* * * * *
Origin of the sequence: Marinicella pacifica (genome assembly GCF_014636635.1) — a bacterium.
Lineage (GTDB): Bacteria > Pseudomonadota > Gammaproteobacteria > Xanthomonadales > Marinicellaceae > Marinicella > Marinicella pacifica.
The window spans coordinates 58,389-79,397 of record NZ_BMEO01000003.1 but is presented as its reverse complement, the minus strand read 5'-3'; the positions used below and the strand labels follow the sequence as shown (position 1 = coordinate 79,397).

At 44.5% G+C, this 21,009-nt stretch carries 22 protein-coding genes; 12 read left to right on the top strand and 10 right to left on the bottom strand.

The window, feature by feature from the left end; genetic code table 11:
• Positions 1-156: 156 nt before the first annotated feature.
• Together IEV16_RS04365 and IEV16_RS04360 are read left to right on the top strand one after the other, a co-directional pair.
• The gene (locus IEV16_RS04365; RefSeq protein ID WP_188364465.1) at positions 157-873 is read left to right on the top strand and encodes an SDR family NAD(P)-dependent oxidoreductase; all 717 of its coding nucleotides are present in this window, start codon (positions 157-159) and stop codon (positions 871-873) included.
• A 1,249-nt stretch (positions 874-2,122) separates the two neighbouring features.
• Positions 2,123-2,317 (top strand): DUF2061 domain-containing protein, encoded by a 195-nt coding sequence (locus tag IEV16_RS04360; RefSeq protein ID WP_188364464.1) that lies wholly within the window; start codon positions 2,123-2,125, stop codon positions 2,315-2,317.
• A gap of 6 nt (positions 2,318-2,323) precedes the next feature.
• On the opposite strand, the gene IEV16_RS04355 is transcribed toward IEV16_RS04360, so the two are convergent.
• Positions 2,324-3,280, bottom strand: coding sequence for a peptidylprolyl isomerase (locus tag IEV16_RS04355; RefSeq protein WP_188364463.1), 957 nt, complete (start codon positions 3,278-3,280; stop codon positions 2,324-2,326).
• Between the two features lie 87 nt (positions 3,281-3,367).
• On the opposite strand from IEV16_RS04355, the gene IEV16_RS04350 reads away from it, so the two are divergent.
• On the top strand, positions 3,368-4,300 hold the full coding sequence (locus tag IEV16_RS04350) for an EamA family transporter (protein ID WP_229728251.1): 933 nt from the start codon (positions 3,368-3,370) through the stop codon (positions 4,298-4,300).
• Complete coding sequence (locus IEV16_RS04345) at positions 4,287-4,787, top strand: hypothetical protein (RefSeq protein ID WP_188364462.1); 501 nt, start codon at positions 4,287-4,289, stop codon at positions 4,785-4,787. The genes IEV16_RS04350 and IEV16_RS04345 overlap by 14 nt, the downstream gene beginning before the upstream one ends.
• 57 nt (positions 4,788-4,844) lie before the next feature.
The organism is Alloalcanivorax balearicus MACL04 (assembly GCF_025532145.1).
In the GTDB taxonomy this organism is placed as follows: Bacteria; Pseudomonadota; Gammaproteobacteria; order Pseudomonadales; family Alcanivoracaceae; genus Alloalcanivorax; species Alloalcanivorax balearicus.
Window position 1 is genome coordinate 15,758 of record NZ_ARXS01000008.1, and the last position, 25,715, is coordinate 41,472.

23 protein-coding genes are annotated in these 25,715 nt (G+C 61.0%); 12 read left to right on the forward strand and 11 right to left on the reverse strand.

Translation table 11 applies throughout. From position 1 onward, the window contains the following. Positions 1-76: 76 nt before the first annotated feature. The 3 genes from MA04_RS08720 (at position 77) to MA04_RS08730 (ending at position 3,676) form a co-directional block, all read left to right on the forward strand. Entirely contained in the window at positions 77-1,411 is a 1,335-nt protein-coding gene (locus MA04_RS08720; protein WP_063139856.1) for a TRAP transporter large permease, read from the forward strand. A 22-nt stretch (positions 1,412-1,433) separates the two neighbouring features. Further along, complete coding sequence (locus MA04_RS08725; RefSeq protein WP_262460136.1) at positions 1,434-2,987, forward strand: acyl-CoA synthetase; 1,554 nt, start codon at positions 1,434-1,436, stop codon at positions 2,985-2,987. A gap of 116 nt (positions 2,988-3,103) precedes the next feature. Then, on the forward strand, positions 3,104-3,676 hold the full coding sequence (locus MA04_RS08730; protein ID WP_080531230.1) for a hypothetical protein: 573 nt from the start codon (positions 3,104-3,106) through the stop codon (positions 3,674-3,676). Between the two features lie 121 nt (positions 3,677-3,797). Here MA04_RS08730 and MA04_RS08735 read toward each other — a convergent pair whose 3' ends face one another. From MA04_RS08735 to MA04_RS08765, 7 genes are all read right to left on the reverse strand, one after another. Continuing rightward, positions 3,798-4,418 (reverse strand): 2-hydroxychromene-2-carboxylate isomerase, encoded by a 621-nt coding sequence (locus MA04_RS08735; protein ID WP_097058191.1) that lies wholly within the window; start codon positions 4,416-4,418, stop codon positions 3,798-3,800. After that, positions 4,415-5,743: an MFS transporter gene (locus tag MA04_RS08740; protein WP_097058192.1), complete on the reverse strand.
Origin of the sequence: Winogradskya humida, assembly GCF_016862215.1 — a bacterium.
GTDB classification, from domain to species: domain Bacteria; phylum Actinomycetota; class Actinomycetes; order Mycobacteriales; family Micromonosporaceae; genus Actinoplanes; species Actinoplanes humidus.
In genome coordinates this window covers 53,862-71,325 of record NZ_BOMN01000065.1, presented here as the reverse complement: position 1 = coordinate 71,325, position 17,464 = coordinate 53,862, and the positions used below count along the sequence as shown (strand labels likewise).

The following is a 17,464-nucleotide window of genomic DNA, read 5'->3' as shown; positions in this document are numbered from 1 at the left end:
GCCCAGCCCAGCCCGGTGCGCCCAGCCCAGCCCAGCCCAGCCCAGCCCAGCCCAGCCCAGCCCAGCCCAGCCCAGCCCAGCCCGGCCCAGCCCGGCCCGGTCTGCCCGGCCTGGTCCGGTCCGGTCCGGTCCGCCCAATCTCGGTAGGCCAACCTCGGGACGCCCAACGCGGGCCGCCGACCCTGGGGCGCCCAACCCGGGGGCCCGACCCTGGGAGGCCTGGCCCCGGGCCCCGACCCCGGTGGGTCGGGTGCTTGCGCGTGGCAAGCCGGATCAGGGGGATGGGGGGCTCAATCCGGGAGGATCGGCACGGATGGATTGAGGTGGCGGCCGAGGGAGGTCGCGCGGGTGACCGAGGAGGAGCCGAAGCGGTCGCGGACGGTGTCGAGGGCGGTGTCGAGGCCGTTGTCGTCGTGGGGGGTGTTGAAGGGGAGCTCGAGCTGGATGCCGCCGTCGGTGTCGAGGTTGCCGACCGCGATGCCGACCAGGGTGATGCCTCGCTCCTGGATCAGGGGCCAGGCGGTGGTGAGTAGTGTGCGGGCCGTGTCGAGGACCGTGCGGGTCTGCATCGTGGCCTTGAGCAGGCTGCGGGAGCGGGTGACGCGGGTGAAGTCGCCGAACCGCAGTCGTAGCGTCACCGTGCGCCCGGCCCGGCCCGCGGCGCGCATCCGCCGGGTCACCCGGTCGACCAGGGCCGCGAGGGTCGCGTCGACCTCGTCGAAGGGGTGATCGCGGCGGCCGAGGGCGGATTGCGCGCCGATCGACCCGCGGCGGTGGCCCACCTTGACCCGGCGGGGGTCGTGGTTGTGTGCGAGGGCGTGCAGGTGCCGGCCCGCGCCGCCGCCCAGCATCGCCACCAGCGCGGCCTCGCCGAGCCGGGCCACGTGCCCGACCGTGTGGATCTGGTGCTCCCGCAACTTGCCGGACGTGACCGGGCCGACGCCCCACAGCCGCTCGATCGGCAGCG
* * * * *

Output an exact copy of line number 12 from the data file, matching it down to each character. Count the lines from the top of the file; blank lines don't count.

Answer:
• On the opposite strand, the gene IEV16_RS04355 is transcribed toward IEV16_RS04360, so the two are convergent.